Painted models fight better. Don't be "that guy" who brings naked models to the table.

There are many levels and standards of painting, from unpainted to Golden Demon (sorry for the GW reference). I will tell you up front that you will not learn GD level skills from me. My painting skills are not that good and I do not have the time or patience to acquire those skills. If you want your Mechs to look like they are ready to step off their hex bases and start walking around, stop reading this and go somewhere else.

fig painting a figStuff like this is out of my league, and I know it.

DISCLAIMER: I am not financially or contractually bound to any company mentioned in this article. I have found what tools and materials I like, and will promote them by name because I like and use their products. I receive no compensation from anybody for mentioning (or not mentioning their competitors) any specific tool, material or method.

Still with me? Good. I will teach you how to paint your Mechs and units to a tabletop standard. That means your units will look good at arm’s length, not necessarily under a magnifying glass. I will teach you a quick way to reach that standard, without spending multiple hours on each of your Mechs. If you have a battalion of Mechs, and you spend 2-3 hours on each Mech, that's a minimum of 72 hours to paint them. If you only have 2-3 hours a week that you can spend painting like I do, that's going to be at least 9 months painting them. I certainly don't want to spend that kind of time, and you probably don't either.

So, if I told you could paint your battalion in 10-20 hours, would you be interested? I thought so.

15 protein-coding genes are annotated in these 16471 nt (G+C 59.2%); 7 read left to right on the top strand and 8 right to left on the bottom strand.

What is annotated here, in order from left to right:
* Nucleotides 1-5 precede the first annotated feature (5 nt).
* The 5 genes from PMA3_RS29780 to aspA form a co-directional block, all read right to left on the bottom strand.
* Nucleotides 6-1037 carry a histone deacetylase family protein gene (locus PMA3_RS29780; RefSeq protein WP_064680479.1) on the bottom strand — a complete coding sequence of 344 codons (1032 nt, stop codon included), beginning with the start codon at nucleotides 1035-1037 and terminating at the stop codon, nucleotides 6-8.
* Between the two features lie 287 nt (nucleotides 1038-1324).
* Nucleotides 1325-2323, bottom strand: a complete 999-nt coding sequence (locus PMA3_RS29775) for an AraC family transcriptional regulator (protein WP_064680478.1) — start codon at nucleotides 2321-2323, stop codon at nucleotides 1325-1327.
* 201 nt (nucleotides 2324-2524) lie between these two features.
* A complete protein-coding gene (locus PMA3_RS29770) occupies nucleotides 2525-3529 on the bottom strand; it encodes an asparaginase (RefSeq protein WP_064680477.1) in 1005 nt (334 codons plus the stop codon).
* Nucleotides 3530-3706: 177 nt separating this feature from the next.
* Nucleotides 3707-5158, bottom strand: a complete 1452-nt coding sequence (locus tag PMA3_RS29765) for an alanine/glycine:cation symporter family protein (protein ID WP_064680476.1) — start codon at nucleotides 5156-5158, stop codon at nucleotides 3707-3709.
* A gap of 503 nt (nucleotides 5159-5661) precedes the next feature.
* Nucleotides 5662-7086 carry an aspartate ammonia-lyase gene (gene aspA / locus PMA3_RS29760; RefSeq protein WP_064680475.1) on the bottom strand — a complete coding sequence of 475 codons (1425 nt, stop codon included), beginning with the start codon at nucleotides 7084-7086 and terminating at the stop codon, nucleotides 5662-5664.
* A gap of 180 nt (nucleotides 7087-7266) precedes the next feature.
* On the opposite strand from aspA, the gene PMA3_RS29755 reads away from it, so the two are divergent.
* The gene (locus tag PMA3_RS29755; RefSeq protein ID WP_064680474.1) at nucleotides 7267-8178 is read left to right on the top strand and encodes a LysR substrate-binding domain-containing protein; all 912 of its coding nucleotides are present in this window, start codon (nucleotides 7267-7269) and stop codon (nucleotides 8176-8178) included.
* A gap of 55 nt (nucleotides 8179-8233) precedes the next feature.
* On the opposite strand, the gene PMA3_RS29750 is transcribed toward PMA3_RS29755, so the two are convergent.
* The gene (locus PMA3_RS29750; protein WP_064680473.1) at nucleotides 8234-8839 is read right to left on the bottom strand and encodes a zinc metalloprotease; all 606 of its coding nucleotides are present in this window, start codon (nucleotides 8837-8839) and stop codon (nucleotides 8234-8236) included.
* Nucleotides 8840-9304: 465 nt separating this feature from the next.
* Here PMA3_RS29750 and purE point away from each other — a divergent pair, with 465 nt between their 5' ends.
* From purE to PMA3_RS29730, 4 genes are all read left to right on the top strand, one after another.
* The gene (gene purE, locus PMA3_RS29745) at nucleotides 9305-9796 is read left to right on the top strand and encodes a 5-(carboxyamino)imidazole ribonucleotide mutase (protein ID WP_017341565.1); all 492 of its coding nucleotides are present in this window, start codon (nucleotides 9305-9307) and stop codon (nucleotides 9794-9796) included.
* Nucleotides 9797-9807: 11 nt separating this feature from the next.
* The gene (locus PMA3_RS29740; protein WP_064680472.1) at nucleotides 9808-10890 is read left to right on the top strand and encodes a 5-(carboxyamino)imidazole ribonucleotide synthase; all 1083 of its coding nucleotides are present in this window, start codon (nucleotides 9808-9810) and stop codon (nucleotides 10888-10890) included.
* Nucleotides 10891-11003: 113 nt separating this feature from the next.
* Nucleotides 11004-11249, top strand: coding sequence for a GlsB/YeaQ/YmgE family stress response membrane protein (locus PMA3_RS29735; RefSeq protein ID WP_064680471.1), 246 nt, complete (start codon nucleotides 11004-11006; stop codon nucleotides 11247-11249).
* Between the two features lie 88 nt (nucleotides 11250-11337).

First, let's talk about the tools and implements necessary to achieve this goal. You are going to need paint, paint brushes, a palate and a small water container. I use the top of a discarded spray paint can to hold water to wash my brushes. NEVER use a glass or a cup. If you use a drinking glass, your spouse will be very upset with you (see the section on "sleeping on the couch"). If you use a disposable water cup, sooner or later you will reach for your brush cleaning water rather than your beverage of choice by accident and drink from it. Brush water is nasty. But then again, I know a couple of guys who have done that more than once. A "nice to have" item is double-sided tape.

Before I go any further, if you haven't already read my article on Assembly so you know how to assemble and base a Mech before you start painting it. If you assemble and basecoat a Mech without doing the preliminary basing, you will make your job a lot harder than it needs to be. So, go and check out how to put your Mechs together, and then come on back.

Ready? Let's go!

If you followed the instructions from Assembly, you have a naked Mech on your workbench. If you have a battalion of Mechs, so much the better. You can do it on an assembly line. When you can take 8-10 Mechs through a step together, you maximize your efficiency during those few hours you can devote to the project.

I use and will show you the Army Painter system. This system uses the assembly line method to paint your Mechs to a tabletop standard.

You can download a PDF of the Army Painter system here.

Basically, there are 5 steps to take a Mech from blister to battle ready: Assembly, painted, detailed, based and sealed. Let's go through the steps, shall we?

We've already done Assembly. No need to go into further detail.


Here is a short YouTube video of me explaining and performing the process:

You should already have a color scheme in mind before you purchase your paints. Know what colors you want to use. Now we start to paint the miniature. Take a disposable box, put it on an outside table (or a small box for those of you who have an indoor painting setup. Sheesh, I hate people who have money! ;) ) Lay down a strip of the double sided tape, sticking the miniatures to the tape. This will prevent them from falling over when they get hit by the spray paint.